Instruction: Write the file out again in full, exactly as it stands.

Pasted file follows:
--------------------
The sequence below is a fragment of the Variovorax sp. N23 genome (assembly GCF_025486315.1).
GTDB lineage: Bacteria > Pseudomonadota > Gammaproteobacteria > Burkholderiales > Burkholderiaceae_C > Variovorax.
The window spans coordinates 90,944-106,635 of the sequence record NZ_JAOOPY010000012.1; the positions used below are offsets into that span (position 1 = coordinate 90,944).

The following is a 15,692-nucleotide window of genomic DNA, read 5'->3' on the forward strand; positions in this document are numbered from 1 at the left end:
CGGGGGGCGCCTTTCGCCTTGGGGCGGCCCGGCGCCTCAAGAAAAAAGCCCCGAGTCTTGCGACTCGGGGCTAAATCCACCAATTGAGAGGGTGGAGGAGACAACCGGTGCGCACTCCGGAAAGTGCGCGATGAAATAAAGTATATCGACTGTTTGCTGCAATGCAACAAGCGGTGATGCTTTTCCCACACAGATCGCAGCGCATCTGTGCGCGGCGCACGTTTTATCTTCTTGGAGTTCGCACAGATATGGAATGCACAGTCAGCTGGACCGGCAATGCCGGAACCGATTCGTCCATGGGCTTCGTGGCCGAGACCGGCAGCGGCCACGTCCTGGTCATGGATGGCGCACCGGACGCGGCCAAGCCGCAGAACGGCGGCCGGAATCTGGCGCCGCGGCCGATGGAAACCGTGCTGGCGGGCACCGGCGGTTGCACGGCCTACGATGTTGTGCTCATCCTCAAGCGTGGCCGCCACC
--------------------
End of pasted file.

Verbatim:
The sequence below is a fragment of the Variovorax sp. N23 genome (assembly GCF_025486315.1).
GTDB lineage: Bacteria > Pseudomonadota > Gammaproteobacteria > Burkholderiales > Burkholderiaceae_C > Variovorax.
The window spans coordinates 90,944-106,635 of the sequence record NZ_JAOOPY010000012.1; the positions used below are offsets into that span (position 1 = coordinate 90,944).

The following is a 15,692-nucleotide window of genomic DNA, read 5'->3' on the forward strand; positions in this document are numbered from 1 at the left end:
CGGGGGGCGCCTTTCGCCTTGGGGCGGCCCGGCGCCTCAAGAAAAAAGCCCCGAGTCTTGCGACTCGGGGCTAAATCCACCAATTGAGAGGGTGGAGGAGACAACCGGTGCGCACTCCGGAAAGTGCGCGATGAAATAAAGTATATCGACTGTTTGCTGCAATGCAACAAGCGGTGATGCTTTTCCCACACAGATCGCAGCGCATCTGTGCGCGGCGCACGTTTTATCTTCTTGGAGTTCGCACAGATATGGAATGCACAGTCAGCTGGACCGGCAATGCCGGAACCGATTCGTCCATGGGCTTCGTGGCCGAGACCGGCAGCGGCCACGTCCTGGTCATGGATGGCGCACCGGACGCGGCCAAGCCGCAGAACGGCGGCCGGAATCTGGCGCCGCGGCCGATGGAAACCGTGCTGGCGGGCACCGGCGGTTGCACGGCCTACGATGTTGTGCTCATCCTCAAGCGTGGCCGCCACC